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Sequencing on Compact Disc?; Microgenomics of Breast Cancer; Better Binding Site Prediction

PATENT WATCH | Sequencing on Compact Disc? Burstein Technologies of Irvine, Calif., has entered the alternative sequencing strategy arena (see related article, Beyond Sanger: Toward the $1,000 Genome), winning patent protection for its hybridization-based sequencing approach, which employs the company's BioCompact Disc (BCDT) technology. (US patent 6,566,069, issued May 30, 2003) "Oligonucleotide arrays hold great promise in gene sequencing," inventor Jorma Virtanen writes in the applicati

Ivan Oransky

PATENT WATCH | Sequencing on Compact Disc?

Burstein Technologies of Irvine, Calif., has entered the alternative sequencing strategy arena (see related article, Beyond Sanger: Toward the $1,000 Genome), winning patent protection for its hybridization-based sequencing approach, which employs the company's BioCompact Disc (BCDT) technology. (US patent 6,566,069, issued May 30, 2003)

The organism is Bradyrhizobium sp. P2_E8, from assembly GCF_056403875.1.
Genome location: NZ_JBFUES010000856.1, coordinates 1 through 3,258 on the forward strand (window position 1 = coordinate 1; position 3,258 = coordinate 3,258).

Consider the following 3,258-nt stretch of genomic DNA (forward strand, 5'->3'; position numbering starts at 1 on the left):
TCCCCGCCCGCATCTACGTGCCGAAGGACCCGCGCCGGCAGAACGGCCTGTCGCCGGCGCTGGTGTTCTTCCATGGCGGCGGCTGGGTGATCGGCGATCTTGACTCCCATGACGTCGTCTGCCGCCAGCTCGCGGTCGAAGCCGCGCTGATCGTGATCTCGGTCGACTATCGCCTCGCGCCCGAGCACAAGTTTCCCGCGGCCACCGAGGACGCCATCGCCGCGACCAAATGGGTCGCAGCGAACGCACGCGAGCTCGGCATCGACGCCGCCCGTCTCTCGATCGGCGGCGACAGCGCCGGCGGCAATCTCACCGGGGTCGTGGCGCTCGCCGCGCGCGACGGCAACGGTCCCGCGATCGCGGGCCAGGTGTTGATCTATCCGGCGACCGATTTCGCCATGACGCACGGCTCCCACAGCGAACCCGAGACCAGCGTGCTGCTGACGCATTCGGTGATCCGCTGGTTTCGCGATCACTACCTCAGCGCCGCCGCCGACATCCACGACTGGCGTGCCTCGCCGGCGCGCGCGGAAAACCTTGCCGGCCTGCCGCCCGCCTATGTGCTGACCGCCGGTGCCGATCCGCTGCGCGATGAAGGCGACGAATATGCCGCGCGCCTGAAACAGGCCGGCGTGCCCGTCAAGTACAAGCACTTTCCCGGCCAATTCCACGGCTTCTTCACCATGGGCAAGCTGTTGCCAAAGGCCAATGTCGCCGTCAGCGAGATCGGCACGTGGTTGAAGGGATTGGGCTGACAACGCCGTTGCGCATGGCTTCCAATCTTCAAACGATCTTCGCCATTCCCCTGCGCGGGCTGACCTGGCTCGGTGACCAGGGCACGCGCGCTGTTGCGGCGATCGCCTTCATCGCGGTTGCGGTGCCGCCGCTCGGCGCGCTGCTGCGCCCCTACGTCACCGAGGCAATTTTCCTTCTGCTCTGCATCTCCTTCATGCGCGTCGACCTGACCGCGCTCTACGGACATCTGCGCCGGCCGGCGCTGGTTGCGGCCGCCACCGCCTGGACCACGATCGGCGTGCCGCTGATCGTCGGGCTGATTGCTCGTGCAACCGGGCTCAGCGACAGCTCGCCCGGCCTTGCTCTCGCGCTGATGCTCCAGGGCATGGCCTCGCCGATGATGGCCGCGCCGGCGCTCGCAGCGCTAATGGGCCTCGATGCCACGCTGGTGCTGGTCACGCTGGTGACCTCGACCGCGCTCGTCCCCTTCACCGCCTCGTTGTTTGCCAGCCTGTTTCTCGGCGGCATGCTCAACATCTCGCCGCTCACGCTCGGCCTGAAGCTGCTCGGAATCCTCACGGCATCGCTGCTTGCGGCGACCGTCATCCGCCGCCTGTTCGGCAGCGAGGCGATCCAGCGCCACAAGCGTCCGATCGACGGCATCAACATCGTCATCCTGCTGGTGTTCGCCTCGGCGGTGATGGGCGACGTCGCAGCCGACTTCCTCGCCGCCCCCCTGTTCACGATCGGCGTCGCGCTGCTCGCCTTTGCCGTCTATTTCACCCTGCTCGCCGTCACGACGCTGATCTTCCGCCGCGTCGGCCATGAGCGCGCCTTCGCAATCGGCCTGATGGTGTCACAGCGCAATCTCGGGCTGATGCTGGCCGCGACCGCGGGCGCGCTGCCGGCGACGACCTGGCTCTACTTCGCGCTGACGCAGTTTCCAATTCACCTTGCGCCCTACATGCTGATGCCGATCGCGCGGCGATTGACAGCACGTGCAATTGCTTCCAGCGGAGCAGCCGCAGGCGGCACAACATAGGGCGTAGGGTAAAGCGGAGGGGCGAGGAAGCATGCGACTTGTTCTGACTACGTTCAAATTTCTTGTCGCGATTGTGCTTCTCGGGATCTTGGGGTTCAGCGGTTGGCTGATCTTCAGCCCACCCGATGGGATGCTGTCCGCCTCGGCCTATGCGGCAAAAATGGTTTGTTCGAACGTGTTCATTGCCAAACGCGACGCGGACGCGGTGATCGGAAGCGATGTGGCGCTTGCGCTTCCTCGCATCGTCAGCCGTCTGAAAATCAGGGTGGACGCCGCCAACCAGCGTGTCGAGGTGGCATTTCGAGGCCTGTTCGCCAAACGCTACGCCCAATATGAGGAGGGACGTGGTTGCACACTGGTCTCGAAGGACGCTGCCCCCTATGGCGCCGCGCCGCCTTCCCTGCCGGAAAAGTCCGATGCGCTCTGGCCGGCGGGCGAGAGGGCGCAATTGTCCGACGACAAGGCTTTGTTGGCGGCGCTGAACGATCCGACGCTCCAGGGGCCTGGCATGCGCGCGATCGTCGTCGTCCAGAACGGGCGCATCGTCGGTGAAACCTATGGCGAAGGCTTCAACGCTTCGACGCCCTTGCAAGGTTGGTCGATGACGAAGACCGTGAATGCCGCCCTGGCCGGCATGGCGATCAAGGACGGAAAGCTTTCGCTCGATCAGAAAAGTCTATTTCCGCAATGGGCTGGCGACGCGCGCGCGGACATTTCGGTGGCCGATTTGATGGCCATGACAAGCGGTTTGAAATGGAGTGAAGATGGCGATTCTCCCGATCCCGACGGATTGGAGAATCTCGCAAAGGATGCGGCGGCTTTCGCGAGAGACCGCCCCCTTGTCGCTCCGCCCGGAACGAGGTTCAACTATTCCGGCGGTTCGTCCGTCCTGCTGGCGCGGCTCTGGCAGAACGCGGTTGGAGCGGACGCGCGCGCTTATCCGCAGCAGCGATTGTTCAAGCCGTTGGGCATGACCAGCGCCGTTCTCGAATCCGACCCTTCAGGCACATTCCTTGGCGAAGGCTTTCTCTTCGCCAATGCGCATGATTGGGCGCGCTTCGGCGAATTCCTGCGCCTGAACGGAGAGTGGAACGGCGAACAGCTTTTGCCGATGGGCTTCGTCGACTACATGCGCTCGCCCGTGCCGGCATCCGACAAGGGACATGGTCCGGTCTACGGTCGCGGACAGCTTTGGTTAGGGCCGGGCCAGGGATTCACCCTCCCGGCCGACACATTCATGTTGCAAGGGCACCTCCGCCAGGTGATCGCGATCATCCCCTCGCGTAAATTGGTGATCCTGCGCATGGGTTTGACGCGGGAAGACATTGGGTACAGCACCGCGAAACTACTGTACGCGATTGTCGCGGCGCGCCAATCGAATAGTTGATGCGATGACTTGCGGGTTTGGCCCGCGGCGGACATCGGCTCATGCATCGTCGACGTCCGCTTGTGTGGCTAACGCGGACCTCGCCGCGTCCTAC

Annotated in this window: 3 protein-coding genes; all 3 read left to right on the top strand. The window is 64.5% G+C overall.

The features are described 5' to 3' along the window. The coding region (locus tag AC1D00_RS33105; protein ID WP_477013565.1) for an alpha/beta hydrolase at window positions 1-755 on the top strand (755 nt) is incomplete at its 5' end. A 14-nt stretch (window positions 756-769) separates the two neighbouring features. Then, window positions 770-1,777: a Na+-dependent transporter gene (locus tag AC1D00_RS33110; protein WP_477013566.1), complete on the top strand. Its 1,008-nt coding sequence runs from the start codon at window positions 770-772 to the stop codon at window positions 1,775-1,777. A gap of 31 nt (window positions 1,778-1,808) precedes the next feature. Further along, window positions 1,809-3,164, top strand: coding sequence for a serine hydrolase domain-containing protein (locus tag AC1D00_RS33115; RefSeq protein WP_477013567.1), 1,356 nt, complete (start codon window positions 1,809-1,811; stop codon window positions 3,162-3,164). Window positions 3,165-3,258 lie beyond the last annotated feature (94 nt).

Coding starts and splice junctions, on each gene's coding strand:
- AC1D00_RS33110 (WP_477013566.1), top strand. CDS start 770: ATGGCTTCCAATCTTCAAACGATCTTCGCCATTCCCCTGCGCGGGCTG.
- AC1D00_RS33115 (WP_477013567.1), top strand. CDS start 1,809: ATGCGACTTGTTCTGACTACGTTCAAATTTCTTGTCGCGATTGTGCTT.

"Oligonucleotide arrays hold great promise in gene sequencing," inventor Jorma Virtanen writes in the application. But applying these to de novo sequencing projects is problematic, in that the number and length of required oligos becomes prohibitive. Burstein's approach offers a technical workaround. One embodiment first determines all 16-mer sequences in the sample, followed by all 8-mer sequences that flank unknown 11-mers. The former dataset fleshes out the latter, allowing "almost unequivocal deduction of the original sequence," Virtanen writes. "Only some long repeat sequences are outside the capability of this method," and these can usually be deduced using custom-made...

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